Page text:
State-owned banks need Rs 2 trillion in capital over next two years: Moody's

Government support will be key for the public sector banks

Representational image | Reuters Representational image | Reuters

The COVID-19 pandemic and the related lockdown has hit the economy hard and banks are expected to bear the brunt as non-performing assets are likely to shoot up as business struggle to get back on their feet.

The Reserve Bank of India has already flagged that the gross NPAs for scheduled commercial banks could rise to 12.5 per cent in the year ending March 2021.

In such a backdrop, public sector banks (PSBs), which have already had weak capital buffers, will need at least $25 billion in funding from external sources as the economic slowdown will hurt asset quality and drive up credit costs, said Moody’s Investors Service.

“We expect to see PSBs' already weak capital buffers to be depleted, with Rs1.9 trillion-Rs 2.1 trillion in external capital needed over the next two years to restore loss-absorbing buffers," says Alka Anbarasu, vice-president and senior credit officer at Moody’s.

Over the years, the government, which is the majority shareholder in these PSU banks has supported them through recapitalisations. Moody’s believes this time around too the most likely source of capital to plug the capital shortfall would be the government.

Giving a speech last month, Shaktikanta Das, the governor of Reserve Bank of India had also warned that the economic impact of the pandemic may result in higher NPAs and capital erosion for banks and had therefore stressed a recapitalisation plan for PSBs and private banks had become necessary.

Moody's expects retail and micro, small and medium-sized enterprises (MSMEs) will lead a rise in the NPAs,  and this in turn will delay the ongoing clean up by banks of the legacy corporate NPAs.

Moody’s estimates that PSBs will require about Rs 1 trillion to build loan-loss provisions to about 70 per cent of the NPAs and a similar amount to grow loans at 8 per cent to 10 per cent rate and support economic expansion.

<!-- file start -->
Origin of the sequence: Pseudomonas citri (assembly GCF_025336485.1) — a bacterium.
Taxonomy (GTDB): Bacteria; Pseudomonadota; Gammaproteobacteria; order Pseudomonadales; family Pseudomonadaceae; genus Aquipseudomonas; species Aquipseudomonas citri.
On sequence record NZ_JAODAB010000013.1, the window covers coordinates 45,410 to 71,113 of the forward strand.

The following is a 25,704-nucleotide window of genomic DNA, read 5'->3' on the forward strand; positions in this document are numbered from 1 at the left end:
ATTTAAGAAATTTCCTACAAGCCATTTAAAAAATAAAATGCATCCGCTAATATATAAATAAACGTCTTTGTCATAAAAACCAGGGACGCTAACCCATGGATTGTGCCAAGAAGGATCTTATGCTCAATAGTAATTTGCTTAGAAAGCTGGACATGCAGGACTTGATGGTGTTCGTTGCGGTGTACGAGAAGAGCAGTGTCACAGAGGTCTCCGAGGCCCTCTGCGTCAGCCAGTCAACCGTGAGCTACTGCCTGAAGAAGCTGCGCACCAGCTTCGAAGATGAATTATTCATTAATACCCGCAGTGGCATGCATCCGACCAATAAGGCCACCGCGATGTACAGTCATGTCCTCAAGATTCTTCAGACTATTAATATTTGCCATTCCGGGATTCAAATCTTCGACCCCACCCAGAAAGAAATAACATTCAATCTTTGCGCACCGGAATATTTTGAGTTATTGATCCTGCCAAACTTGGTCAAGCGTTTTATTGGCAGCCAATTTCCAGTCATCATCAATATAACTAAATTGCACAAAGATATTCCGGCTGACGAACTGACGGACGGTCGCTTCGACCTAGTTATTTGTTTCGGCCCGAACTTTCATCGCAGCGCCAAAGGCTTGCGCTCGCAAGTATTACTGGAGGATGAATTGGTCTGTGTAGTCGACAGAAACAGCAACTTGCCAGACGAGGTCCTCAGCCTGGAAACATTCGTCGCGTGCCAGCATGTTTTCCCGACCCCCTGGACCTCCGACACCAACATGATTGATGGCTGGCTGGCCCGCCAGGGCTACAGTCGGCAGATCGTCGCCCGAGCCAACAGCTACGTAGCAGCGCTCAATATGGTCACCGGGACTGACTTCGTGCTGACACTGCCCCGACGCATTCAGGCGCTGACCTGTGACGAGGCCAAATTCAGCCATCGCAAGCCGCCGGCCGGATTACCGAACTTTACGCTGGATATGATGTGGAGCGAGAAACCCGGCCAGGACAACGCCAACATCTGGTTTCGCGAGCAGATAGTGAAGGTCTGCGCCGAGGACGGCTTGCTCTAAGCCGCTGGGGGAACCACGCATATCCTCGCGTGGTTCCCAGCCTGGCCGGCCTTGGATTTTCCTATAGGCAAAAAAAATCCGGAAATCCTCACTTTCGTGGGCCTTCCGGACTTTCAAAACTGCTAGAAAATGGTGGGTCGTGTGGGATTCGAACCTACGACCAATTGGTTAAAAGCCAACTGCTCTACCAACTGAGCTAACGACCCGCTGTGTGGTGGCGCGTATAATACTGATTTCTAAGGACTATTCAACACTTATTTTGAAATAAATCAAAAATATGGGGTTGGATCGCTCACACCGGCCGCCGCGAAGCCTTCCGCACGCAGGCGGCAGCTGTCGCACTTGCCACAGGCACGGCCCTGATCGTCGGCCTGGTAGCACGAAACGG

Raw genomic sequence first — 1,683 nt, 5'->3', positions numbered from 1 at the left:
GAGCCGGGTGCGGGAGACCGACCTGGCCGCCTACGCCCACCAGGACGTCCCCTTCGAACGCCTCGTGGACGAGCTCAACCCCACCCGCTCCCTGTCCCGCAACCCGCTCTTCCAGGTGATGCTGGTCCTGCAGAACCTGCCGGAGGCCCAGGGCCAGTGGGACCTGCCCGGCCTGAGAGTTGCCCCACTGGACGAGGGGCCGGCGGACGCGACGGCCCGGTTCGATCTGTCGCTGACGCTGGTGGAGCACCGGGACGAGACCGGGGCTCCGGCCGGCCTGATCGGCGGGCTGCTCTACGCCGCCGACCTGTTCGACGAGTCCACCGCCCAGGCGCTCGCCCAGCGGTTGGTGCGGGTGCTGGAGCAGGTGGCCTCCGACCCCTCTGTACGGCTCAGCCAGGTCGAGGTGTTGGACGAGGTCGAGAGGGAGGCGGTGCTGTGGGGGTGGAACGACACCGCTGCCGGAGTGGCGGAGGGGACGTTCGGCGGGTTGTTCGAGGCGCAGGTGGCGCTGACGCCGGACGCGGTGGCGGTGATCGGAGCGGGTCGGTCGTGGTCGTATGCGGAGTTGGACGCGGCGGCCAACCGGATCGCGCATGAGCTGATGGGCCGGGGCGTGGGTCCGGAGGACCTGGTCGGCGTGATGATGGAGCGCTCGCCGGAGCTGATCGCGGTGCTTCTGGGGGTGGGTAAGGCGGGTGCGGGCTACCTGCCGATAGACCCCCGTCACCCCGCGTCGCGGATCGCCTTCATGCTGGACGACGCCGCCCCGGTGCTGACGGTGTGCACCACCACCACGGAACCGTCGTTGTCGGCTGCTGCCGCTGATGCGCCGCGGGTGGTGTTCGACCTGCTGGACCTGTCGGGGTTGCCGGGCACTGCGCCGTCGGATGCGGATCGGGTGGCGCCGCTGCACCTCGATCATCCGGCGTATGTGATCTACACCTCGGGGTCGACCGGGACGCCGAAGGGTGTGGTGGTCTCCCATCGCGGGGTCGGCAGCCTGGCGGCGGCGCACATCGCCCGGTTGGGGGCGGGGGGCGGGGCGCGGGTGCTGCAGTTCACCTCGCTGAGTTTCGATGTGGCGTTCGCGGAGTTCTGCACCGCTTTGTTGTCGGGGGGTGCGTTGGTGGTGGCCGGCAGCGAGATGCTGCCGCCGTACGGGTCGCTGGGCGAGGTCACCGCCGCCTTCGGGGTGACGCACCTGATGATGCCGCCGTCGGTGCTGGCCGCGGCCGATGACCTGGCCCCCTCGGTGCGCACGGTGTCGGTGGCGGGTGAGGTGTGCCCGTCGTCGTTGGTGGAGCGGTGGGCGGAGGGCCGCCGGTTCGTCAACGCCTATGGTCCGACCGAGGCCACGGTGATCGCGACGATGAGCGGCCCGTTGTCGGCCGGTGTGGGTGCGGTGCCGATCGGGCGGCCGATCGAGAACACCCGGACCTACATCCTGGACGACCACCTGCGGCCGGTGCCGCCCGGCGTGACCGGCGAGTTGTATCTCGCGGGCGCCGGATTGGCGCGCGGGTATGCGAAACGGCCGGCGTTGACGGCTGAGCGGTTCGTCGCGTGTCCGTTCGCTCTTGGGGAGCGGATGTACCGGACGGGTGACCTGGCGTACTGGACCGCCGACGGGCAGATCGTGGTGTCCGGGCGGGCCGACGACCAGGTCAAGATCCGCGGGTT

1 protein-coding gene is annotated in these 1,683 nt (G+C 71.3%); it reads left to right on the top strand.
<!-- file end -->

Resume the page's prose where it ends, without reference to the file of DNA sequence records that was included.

Given the ongoing focus on reducing the already high NPAs and the uncertainty around the overall economic recovery, its going to be difficult to raise equity capital from markets, and that means the government will be left as the obvious source, said Moody’s.

According to RBI data, in the year ended March 2020, credit growth of scheduled commercial banks fell sharply to 6.1 per cent, compared with 13.3 per cent in the previous financial year.

"PSBs dominate India's banking system, meaning any failure could jeopardize financial stability. As such, we expect government support will remain forthcoming," said Anbarasu.

As a part of the monetary stimulus measures, the RBI had announced a moratorium on term loan installments till August 31. It has now opened a one-time window for banks to restructure stressed loans without classifying them as NPAs. A committee under the chairmanship of KV Kamath, the former chairman of BRICS New Development Bank and ICICI Bank was also set up.

The committee will make recommendations to the RBI on the required financial parameters, along with the sector specific benchmark ranges for such parameters, to be factored into each resolution plans.

Ratings agency CRISIL has said that the restructuring will help soften the COVID-19 pandemic’s
impact on the asset quality of banks.

The major beneficiaries will be sub-Rs 500 crore corporate exposures and retail exposures, which were earlier expected to see the highest increase in NPAs in percentage terms. The loans at risk of slipping into NPAs this fiscal unless restructured by banks is a sizeable Rs 3 lakh crore, according to CRISIL.

📣 The Week is now on Telegram. Click here to join our channel (@TheWeekmagazine) and stay updated with the latest headlines